The Milky Way (1969)

30 07 2008

First, a little personal background information: about a year, Luis Buñuel was one of my favorite directors. However, it’s been about the same amount of time since I’ve last seen a film from him. Taking that into account, this probably wasn’t the best place to get re-acquainted considering how specific most of the satire is, but still, I did enjoy it a great deal. It probably doesn’t hurt that I’ve been (re)watching a lot of Mr. Show episodes lately, which definitely displays the same type of absurdism. On a similar note, this seems to have had a direct influence on Monty Python, which would account for the Mr. Show connection. In other words, a wonderful opportunity for Buñuel to flex his comedic muscles, but not quite a masterpiece.

Pierre and Jean are two drifters making their way to Santiago de Compostela in Spain to visit the shrine of Saint James. Their pilgrimage is often stopped by many figures, both real (and historically relevant) and fictional. These figures all have their own absurd anecdotes, which are juggled with Pierre and Jean’s pilgrimage as well as scenes from the life of Jesus.

Like the other two films (The Phantom of Liberty and The Discreet Charm of the Bourgeoisie) in Buñuel’s proposed trilogy, The Milky Way rejects a single and straight-forward narrative and instead, branches off into a series of sub-plots that could be seen simply as vignettes. Of course, since this is Buñuel, all of these stories seem to lack common sense, which is also what makes them so great. Perhaps some bits verge of the side of being childish, but one never gets the feeling of “weird for weirdness” sake. In other words, the more “out-there” aspects of the film work because they are not mindlessly inserted. At the same time, Buñuel does not intellectualize the meaning of his sequences. They aren’t stiff chess pieces for metaphors, but natural and believable characters in absurd situations.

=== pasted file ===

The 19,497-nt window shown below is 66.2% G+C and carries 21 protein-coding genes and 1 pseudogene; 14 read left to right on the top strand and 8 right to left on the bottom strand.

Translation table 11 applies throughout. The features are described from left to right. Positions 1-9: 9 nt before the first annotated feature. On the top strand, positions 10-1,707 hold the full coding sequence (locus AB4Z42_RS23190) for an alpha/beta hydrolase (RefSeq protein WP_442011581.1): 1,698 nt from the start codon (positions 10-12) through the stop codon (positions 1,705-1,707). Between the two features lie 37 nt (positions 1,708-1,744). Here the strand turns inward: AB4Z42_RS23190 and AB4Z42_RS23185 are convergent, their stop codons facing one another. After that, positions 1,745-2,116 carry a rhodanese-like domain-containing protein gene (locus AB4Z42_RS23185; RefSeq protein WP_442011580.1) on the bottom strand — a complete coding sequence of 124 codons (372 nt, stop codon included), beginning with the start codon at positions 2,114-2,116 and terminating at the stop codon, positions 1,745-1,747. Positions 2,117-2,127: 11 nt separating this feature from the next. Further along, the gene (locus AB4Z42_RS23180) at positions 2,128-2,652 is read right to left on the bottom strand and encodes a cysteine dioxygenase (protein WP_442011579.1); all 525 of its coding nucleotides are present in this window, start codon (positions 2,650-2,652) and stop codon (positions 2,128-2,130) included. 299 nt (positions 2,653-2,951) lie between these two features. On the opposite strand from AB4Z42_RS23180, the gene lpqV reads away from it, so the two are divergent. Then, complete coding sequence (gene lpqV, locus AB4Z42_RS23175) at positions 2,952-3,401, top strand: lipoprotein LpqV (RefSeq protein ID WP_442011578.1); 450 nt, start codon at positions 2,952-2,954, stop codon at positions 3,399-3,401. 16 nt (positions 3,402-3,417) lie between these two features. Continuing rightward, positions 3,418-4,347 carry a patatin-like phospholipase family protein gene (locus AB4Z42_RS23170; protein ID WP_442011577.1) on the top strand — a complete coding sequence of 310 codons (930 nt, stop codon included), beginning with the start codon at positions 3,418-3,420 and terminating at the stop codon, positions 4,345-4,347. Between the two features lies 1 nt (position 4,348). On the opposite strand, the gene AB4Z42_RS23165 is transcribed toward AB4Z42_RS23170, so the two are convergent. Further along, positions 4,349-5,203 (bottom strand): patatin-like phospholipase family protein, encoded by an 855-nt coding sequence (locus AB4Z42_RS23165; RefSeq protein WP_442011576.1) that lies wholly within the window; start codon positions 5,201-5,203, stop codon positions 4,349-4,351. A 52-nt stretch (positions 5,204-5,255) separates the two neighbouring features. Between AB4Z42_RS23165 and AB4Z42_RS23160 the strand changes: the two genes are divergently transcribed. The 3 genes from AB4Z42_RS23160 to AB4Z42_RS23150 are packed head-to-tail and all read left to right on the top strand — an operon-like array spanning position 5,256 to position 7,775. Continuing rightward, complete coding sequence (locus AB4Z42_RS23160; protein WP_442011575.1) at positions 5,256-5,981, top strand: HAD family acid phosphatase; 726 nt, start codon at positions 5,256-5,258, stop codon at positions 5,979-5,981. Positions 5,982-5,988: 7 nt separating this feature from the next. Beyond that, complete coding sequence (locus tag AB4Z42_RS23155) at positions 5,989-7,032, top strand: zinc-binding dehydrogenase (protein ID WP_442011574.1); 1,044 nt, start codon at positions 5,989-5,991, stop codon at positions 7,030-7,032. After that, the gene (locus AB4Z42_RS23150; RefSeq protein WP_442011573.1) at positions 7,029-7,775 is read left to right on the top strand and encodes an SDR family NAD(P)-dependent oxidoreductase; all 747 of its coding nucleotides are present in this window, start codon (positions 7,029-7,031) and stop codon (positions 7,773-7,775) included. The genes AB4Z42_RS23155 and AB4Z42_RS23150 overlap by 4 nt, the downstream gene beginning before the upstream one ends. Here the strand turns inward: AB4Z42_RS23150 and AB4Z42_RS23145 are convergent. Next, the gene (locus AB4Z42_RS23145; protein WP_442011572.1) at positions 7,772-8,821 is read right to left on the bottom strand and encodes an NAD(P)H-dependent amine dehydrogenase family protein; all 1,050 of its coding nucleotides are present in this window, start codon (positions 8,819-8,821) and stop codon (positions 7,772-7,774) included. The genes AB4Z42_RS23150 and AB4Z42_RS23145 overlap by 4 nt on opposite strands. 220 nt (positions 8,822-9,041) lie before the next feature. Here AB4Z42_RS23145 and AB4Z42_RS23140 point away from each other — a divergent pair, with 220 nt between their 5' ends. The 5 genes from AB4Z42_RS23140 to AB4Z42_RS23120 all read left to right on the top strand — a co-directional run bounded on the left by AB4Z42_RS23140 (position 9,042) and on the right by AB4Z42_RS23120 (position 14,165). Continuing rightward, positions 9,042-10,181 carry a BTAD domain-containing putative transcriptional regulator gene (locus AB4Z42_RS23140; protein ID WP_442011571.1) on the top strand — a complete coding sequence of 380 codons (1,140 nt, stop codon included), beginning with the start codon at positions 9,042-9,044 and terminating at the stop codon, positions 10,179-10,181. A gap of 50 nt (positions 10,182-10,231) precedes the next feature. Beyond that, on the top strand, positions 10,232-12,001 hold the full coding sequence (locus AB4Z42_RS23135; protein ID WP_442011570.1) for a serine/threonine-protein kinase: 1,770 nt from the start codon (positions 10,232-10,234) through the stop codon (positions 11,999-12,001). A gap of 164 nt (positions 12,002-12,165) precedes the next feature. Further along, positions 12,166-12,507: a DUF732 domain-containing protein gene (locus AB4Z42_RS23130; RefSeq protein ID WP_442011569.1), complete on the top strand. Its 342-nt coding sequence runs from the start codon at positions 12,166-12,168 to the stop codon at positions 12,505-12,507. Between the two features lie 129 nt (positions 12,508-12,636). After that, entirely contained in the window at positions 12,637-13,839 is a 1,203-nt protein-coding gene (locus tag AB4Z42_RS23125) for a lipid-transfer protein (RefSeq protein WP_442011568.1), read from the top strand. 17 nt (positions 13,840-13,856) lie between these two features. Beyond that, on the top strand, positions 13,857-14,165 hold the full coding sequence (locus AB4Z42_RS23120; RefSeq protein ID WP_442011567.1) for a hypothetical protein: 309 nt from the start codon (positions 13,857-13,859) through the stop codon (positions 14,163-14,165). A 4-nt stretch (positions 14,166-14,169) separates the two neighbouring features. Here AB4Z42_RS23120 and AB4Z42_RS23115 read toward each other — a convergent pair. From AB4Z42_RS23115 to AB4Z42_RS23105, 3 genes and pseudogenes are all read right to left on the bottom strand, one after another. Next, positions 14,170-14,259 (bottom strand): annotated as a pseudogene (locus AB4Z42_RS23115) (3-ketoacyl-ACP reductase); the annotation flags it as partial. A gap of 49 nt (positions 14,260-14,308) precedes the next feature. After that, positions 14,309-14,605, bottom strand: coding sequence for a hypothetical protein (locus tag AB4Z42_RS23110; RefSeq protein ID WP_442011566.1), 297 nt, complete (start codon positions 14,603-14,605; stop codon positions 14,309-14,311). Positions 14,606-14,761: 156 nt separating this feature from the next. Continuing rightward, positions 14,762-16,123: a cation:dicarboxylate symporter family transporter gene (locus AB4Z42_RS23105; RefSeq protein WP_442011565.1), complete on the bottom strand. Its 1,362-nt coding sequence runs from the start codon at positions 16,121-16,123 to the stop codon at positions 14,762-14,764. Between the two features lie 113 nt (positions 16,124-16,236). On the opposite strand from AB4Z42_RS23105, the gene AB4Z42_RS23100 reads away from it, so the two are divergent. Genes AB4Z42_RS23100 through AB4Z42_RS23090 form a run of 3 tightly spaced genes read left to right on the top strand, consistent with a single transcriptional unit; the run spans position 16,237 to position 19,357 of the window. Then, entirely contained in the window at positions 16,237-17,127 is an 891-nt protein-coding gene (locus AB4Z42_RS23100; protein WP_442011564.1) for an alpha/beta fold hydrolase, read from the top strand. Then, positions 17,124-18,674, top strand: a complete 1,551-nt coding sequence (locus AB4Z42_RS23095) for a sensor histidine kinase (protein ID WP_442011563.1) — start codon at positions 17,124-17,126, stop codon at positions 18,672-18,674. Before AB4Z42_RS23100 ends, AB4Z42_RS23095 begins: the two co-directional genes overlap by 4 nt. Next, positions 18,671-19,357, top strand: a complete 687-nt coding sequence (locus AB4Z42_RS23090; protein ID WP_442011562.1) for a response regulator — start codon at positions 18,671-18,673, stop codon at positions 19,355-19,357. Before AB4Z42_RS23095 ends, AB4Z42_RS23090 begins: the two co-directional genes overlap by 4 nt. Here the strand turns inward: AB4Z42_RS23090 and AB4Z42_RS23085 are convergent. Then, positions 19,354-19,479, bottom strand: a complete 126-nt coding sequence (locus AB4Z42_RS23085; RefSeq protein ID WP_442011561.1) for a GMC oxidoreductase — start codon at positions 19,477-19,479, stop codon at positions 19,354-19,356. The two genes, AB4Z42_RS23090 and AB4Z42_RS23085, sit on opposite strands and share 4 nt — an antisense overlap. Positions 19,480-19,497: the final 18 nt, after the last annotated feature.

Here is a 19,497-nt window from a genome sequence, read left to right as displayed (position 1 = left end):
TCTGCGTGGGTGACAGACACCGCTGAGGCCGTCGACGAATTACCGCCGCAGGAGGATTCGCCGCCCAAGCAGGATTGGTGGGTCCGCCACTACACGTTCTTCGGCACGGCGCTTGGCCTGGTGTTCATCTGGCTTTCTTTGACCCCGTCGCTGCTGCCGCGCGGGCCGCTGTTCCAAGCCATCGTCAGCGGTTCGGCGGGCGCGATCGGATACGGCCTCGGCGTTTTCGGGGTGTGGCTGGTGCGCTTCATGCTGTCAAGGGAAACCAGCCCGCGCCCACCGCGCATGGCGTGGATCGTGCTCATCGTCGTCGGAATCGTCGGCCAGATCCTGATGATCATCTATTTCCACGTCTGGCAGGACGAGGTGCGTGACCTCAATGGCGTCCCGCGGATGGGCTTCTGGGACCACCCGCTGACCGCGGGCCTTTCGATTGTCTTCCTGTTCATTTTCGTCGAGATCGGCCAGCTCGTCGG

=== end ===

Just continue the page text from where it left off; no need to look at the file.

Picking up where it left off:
What I’m saying is not all that critical or even reflective, but that only speaks to the impenetrable nature of Buñuel’s universe. To classify him simply as a surrealist would overlook some of the best things he has to offer as a filmmaker. There’s something very basic, in a positive sense, about his work. As if he has gone back to the structure of a simple story, and removed most of what is inherently implied in most films. The result is always low-key, but it perfectly compliments the quiet and deadpan humor present in almost all of his films. This is no exception. One of Buñuel’s easiest to enjoy, as well as one of his most outrightly humorous.

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3 responses

30 07 2008
Michael Kerpan

The children’s performance piece about heresies may be one of the funniest scenes (to me) in all of Bunuel’s work. (13 years of Catholic education in my past history).

30 07 2008
Jake Savage

Yeah, such knowledge would definitely be helpful for such a film. A parochial school attendee here, but perhaps neglectful enough to only understand some of the skits in this movie.

31 07 2008
Ed Howard

Yeah, I think a Catholic background adds quite a bit to an enjoyment of Bunuel — it’s easy to know enough to understand what he’s making fun of, quite another thing to instinctively get it and respond to it. Having grown up Catholic, I definitely appreciate Bunuel’s perverse approach to religion. It’s been quite a while since I’ve seen any Bunuel as well, and the three films of his loose trilogy tend to run together for me, so I forget which scenes are in which film. I rememer liking The Phantom of Liberty the best, as the funniest and most “sketch comedy” of the three.

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